News Browser

City, former chief ask for dismissal of lawsuit

Geoffrey Ritter
Weekend Times

MURPHYSBORO — Two of the three parties named as defendants in a $5 million lawsuit alleging wrongful death in this year’s unsolved disappearance and demise of SIU student Pravin Varughese filed responses this week asking that the case be dismissed.

Belleville attorney James C. Cook, representing the city of Carbondale and its former chief of police, Jody O’Guinn, argued in responses filed this week that the city and its police department bear no specific liability for the student’s death in February.

Forming the crux of Cook’s argument is the notion that the city’s police have “public-official immunity” from liability for making judgments on how to best serve the public need.

“Chief O’Guinn has immunity from liability for his exercise of discretion in assessing a missing person’s report, how to respond, or even if one should respond,” says Cook’s response filed Sept. 9. “… The duty of care owed by police officers, a municipal police chief or police department is owed to the public at large, not to any specific member of the community or to plaintiff’s decedent in this case. This principal is commonly referred to as ‘the public duty rule.’”

In the initial lawsuit filed last month, Lovely Varughese, the mother of Varughese, alleges her son was attacked and left for dead in February. Then, she says, O’Guinn failed to properly investigate the incident.

Authorities found the body of Varughese, an SIU sophomore from Morton Grove, the morning of Feb. 18 in wooded area on Carbondale’s east side, five days after he was reported missing after having last been seen at a house party. The day he was found, O’Guinn said foul play was not suspected in the incident and that Varughese likely died of hypothermia in the woods after running from a vehicle on Rt. 13. Reportedly, a fight had ensued between Varughese and the vehicle’s driver, Gaege Bethune, just moments before Varughese fled.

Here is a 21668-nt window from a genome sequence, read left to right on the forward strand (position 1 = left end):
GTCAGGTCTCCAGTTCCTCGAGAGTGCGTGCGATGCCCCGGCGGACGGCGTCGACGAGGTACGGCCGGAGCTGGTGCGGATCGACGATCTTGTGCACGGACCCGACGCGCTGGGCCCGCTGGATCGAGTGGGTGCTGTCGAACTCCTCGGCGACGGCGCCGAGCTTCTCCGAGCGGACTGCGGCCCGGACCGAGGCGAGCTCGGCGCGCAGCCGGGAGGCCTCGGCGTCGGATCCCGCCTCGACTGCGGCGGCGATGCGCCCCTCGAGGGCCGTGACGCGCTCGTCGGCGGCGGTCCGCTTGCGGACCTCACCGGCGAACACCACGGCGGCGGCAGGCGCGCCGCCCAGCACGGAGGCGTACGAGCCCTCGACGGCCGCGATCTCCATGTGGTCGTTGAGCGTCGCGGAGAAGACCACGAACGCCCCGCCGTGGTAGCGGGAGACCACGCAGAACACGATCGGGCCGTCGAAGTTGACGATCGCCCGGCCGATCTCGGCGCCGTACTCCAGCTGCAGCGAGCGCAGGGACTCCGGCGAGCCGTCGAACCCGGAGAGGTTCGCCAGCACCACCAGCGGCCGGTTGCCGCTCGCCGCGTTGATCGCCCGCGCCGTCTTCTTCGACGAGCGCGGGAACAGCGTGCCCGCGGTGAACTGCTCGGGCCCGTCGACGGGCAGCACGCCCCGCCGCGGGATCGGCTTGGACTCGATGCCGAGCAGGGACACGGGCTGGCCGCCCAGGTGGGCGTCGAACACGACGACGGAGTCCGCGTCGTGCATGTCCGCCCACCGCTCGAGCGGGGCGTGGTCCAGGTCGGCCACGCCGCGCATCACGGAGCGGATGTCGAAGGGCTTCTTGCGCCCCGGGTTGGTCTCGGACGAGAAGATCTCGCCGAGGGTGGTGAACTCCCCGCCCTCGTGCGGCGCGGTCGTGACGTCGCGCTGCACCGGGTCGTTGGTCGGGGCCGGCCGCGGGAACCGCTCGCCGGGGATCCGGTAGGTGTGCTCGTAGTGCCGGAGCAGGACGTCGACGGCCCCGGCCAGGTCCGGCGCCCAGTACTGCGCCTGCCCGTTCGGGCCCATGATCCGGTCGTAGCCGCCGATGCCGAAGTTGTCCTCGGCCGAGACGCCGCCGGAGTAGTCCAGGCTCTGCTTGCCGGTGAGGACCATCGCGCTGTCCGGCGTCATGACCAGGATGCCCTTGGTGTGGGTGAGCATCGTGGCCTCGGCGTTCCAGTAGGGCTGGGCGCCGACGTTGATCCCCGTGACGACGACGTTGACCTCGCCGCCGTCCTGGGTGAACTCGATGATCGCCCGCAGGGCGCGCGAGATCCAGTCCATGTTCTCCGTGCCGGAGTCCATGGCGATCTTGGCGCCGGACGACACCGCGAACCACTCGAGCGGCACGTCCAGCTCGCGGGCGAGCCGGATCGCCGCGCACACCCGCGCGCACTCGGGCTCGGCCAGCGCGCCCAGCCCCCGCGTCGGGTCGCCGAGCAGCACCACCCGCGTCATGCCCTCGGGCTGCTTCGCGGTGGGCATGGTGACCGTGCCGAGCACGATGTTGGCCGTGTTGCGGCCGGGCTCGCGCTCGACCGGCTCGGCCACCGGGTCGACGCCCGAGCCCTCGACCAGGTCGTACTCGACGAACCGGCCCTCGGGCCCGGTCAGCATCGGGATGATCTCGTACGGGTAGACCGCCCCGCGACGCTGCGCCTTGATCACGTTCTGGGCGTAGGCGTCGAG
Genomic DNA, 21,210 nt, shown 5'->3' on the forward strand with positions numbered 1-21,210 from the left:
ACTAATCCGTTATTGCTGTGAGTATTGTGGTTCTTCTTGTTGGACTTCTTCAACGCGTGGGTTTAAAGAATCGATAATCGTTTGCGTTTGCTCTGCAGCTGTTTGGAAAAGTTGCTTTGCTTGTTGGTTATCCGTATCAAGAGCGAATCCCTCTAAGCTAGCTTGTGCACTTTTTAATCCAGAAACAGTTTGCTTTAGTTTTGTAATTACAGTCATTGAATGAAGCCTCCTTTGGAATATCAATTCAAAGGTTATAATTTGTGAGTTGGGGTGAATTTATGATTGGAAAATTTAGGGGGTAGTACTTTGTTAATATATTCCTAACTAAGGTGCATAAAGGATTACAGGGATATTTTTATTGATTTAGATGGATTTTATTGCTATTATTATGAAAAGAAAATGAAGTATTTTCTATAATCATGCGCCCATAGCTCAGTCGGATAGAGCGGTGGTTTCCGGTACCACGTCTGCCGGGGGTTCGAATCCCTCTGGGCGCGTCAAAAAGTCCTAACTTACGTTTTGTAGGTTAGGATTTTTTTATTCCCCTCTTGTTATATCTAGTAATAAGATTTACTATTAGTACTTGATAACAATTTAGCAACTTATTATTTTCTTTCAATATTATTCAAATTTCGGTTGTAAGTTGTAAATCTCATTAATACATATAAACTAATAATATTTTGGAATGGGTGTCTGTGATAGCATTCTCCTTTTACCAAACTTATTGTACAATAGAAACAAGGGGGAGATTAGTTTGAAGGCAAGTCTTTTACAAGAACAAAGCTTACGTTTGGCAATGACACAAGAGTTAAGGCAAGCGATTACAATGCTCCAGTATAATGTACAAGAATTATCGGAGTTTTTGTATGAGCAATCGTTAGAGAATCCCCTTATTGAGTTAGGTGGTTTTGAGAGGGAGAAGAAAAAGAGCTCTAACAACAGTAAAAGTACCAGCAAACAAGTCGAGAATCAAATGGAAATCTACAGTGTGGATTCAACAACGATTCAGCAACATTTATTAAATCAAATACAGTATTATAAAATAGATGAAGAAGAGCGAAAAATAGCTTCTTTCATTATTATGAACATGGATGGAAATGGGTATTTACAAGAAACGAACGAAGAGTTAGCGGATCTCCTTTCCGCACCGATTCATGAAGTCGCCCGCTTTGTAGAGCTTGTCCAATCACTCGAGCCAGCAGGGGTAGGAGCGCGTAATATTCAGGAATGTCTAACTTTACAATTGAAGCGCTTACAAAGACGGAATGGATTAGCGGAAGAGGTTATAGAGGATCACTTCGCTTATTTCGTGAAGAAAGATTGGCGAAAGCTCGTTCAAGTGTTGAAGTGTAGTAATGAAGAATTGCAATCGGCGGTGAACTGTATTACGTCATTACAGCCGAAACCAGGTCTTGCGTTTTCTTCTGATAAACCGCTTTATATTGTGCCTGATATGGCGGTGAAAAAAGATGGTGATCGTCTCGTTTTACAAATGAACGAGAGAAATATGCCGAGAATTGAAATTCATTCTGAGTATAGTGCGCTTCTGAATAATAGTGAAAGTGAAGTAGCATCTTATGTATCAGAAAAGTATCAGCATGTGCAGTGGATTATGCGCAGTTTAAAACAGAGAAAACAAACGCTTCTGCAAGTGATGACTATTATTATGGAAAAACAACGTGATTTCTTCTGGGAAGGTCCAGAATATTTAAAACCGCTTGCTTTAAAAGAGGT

The lawsuit accuses Bethune of contributing to Varughese’s death by allegedly hitting him in the head with a blunt force instrument — an assertion that stems from an independent autopsy commissioned by the family that, unlike the first autopsy, concluded such trauma had contributed to the student’s death. 

Reports from other media last week asserted, based on interviews with Lovely Varughese’s attorney, Charles Stegmeyer, that Bethune has not yet been served with his portion of the lawsuit because he is on the run, possibly even in Arkansas.

Bethune’s father, Don Bethune, told the Times Friday that is absolutely not the case.

“No one has even talked to me, his mother, brothers, aunts, uncles or friends,” Don Bethune said. “He has never left … and we have no family in Arkansas and no one has tried to contact the family for sure. He has no reason (to flee).”

City Manager Kevin Baity terminated O’Guinn late last month, although he said his reason had no connection with the Varughese case or any others that have stoked controversy in Carbondale. O’Guinn has contested that. A court review of the Varughese lawsuit has been scheduled for early next year.